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J Neurosci. 2004 Aug 11;24(32):7085-95.

The neurotransmitter glutamate reduces axonal responsiveness to multiple repellents through the activation of metabotropic glutamate receptor 1.

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Department of Neuroscience, University of Pennsylvania School of Medicine, Philadelphia, Pennsylvania 19104, USA.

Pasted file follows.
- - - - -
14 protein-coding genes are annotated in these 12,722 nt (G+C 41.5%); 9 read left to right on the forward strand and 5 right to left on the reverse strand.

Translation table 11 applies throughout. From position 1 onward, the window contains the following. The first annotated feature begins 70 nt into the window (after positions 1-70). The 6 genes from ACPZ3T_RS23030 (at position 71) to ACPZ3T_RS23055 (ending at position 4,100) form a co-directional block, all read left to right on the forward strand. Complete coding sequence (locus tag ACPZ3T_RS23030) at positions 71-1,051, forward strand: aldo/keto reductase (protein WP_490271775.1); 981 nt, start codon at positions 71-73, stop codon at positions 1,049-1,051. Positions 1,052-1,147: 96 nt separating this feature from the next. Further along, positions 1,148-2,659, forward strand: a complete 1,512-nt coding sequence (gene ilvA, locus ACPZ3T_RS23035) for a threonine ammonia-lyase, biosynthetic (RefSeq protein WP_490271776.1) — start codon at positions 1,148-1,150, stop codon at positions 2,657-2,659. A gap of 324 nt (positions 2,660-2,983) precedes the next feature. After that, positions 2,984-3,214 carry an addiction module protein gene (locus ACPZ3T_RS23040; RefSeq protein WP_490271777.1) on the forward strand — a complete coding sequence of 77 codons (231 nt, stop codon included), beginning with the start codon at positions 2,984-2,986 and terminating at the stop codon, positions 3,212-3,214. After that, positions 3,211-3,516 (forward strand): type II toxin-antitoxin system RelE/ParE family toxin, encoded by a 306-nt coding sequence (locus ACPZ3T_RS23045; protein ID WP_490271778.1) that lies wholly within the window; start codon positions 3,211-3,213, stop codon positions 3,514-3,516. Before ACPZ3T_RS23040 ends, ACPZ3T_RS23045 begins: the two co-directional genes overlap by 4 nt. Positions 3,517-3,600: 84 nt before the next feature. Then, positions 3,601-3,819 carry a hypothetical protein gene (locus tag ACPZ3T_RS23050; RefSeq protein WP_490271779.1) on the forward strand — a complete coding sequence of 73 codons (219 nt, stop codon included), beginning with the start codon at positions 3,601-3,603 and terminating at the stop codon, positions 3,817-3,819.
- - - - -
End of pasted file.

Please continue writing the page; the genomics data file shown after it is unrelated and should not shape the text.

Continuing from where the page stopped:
Glutamate is the major excitatory neurotransmitter in the mammalian CNS. Here, we propose a new role for this neurotransmitter in the developing nervous system. We show that glutamate or the metabotropic class I agonist S-3,5-dihydroxyphenyl glycine, acting through the metabotropic glutamate receptor 1 (mGluR1), can reduce the activity of multiple axonal repellents in vitro. This effect is mediated by a pertussis toxin-sensitive activation of protein kinase A and the subsequent inactivation of Rho. This signaling pathway appears to be identical to the one we described previously for stromal derived factor-1-induced reduction of axonal repellent activities. Activation of mGluR1 can also promote increased survival of embryonic retinal ganglion cells in culture. We propose that neurotransmitter-induced modulation of repellent strength provides a novel mechanism by which activity can influence neuronal morphology.

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